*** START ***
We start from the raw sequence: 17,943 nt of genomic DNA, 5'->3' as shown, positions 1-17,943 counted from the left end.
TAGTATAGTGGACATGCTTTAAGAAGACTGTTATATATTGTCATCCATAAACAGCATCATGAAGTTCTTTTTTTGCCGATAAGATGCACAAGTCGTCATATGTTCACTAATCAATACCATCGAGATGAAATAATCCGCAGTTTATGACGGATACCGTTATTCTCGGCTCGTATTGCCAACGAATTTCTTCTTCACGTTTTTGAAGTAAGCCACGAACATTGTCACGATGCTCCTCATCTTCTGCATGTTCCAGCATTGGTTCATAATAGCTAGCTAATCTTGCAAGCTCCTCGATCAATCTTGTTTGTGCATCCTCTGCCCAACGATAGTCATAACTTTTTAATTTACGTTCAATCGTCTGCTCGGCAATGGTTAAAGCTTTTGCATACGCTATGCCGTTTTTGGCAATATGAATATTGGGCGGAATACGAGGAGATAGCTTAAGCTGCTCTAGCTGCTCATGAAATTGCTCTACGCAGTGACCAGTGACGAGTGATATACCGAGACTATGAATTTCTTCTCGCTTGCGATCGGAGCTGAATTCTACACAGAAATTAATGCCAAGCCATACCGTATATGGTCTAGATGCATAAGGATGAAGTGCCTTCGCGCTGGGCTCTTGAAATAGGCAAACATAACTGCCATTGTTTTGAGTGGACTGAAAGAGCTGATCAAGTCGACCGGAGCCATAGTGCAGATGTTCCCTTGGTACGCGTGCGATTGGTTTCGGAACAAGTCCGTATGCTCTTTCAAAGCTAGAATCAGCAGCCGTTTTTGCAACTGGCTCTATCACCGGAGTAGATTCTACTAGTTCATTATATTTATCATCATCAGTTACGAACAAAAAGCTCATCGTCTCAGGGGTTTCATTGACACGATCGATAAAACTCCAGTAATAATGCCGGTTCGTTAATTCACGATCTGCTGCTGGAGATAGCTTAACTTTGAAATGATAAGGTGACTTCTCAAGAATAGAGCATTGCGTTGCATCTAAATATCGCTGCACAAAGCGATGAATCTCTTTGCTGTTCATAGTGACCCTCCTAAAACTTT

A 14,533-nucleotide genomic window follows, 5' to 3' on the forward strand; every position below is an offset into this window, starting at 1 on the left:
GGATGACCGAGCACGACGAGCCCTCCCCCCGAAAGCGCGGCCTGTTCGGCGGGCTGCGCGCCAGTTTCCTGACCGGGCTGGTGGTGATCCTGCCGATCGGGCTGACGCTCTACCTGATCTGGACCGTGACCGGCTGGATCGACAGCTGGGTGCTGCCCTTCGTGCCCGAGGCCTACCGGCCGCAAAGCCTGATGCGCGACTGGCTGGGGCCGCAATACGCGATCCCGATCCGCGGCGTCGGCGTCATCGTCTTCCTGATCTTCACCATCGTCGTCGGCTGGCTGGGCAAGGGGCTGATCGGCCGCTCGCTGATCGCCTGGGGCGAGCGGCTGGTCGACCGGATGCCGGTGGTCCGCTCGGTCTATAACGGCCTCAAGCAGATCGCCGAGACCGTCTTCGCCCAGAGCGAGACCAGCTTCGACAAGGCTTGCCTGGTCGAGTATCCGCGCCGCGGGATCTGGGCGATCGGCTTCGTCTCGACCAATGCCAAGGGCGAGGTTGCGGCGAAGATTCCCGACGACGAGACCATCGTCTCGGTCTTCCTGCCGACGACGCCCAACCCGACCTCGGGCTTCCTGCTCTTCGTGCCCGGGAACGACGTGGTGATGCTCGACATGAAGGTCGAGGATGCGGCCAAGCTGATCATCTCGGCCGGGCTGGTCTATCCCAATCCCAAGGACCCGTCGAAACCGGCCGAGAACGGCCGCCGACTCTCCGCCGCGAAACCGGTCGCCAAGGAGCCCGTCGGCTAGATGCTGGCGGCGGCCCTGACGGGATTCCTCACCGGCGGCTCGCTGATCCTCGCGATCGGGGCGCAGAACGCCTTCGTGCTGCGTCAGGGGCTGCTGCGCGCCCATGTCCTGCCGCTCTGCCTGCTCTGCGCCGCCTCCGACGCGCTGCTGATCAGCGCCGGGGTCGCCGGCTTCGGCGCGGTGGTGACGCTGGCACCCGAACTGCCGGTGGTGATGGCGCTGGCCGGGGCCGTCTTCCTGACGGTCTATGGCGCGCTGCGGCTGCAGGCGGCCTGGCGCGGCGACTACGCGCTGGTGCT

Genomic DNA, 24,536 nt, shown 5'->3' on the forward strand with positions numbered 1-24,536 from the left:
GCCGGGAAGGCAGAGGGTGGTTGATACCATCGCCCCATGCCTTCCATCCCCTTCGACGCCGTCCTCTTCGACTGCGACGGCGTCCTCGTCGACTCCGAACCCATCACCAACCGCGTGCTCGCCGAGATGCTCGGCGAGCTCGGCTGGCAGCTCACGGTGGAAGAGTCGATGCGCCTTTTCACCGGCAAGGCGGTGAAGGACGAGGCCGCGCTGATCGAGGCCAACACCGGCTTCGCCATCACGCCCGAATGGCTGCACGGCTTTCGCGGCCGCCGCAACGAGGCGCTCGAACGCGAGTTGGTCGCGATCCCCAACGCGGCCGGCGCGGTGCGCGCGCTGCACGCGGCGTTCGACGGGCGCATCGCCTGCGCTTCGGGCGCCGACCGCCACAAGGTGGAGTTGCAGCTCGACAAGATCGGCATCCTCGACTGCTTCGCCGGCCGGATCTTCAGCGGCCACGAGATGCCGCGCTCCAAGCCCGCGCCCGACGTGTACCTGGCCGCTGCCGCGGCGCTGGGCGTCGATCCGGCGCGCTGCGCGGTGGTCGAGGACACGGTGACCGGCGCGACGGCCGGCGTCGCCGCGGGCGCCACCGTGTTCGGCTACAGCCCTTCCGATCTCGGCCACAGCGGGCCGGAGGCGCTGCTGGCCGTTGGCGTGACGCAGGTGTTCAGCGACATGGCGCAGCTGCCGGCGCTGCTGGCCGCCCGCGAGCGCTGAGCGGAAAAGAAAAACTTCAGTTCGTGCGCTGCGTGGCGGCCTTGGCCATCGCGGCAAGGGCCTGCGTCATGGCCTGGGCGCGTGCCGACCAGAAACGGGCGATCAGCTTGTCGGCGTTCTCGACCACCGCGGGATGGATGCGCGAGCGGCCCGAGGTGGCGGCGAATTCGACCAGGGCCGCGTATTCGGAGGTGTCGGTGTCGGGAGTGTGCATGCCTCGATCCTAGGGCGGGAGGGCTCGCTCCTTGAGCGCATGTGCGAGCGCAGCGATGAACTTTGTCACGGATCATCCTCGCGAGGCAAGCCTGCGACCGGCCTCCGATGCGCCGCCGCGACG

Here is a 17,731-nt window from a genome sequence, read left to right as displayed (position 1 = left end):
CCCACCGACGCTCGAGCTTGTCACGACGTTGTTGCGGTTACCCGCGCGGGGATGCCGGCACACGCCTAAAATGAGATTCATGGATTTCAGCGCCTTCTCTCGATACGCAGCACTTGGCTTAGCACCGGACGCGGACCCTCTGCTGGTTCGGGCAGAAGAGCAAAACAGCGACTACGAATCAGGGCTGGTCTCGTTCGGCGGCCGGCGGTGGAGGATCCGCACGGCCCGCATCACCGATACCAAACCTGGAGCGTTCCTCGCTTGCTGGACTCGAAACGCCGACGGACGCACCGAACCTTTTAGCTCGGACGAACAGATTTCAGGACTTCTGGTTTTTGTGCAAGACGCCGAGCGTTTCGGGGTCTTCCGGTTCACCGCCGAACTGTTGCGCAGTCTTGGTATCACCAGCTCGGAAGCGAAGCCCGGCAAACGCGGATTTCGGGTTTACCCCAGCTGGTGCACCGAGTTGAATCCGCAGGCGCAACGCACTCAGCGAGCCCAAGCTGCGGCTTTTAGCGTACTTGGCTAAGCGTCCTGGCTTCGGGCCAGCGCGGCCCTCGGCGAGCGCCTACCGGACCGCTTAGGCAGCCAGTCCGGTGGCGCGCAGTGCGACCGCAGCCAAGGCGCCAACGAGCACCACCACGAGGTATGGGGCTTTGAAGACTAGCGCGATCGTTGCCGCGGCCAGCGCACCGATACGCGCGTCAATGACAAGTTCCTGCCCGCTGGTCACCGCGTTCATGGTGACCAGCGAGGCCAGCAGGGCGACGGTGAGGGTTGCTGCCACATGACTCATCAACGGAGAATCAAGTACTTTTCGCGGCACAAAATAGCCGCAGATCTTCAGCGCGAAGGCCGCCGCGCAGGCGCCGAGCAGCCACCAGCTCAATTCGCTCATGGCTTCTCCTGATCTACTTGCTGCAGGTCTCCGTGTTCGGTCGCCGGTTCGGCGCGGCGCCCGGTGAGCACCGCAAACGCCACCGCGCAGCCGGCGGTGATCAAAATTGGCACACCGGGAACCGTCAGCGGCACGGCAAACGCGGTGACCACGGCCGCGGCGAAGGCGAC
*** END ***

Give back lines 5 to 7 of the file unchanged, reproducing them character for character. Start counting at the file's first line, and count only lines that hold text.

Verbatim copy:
Genomic DNA, 24,536 nt, shown 5'->3' on the forward strand with positions numbered 1-24,536 from the left:
GCCGGGAAGGCAGAGGGTGGTTGATACCATCGCCCCATGCCTTCCATCCCCTTCGACGCCGTCCTCTTCGACTGCGACGGCGTCCTCGTCGACTCCGAACCCATCACCAACCGCGTGCTCGCCGAGATGCTCGGCGAGCTCGGCTGGCAGCTCACGGTGGAAGAGTCGATGCGCCTTTTCACCGGCAAGGCGGTGAAGGACGAGGCCGCGCTGATCGAGGCCAACACCGGCTTCGCCATCACGCCCGAATGGCTGCACGGCTTTCGCGGCCGCCGCAACGAGGCGCTCGAACGCGAGTTGGTCGCGATCCCCAACGCGGCCGGCGCGGTGCGCGCGCTGCACGCGGCGTTCGACGGGCGCATCGCCTGCGCTTCGGGCGCCGACCGCCACAAGGTGGAGTTGCAGCTCGACAAGATCGGCATCCTCGACTGCTTCGCCGGCCGGATCTTCAGCGGCCACGAGATGCCGCGCTCCAAGCCCGCGCCCGACGTGTACCTGGCCGCTGCCGCGGCGCTGGGCGTCGATCCGGCGCGCTGCGCGGTGGTCGAGGACACGGTGACCGGCGCGACGGCCGGCGTCGCCGCGGGCGCCACCGTGTTCGGCTACAGCCCTTCCGATCTCGGCCACAGCGGGCCGGAGGCGCTGCTGGCCGTTGGCGTGACGCAGGTGTTCAGCGACATGGCGCAGCTGCCGGCGCTGCTGGCCGCCCGCGAGCGCTGAGCGGAAAAGAAAAACTTCAGTTCGTGCGCTGCGTGGCGGCCTTGGCCATCGCGGCAAGGGCCTGCGTCATGGCCTGGGCGCGTGCCGACCAGAAACGGGCGATCAGCTTGTCGGCGTTCTCGACCACCGCGGGATGGATGCGCGAGCGGCCCGAGGTGGCGGCGAATTCGACCAGGGCCGCGTATTCGGAGGTGTCGGTGTCGGGAGTGTGCATGCCTCGATCCTAGGGCGGGAGGGCTCGCTCCTTGAGCGCATGTGCGAGCGCAGCGATGAACTTTGTCACGGATCATCCTCGCGAGGCAAGCCTGCGACCGGCCTCCGATGCGCCGCCGCGACG

Here is a 17,731-nt window from a genome sequence, read left to right as displayed (position 1 = left end):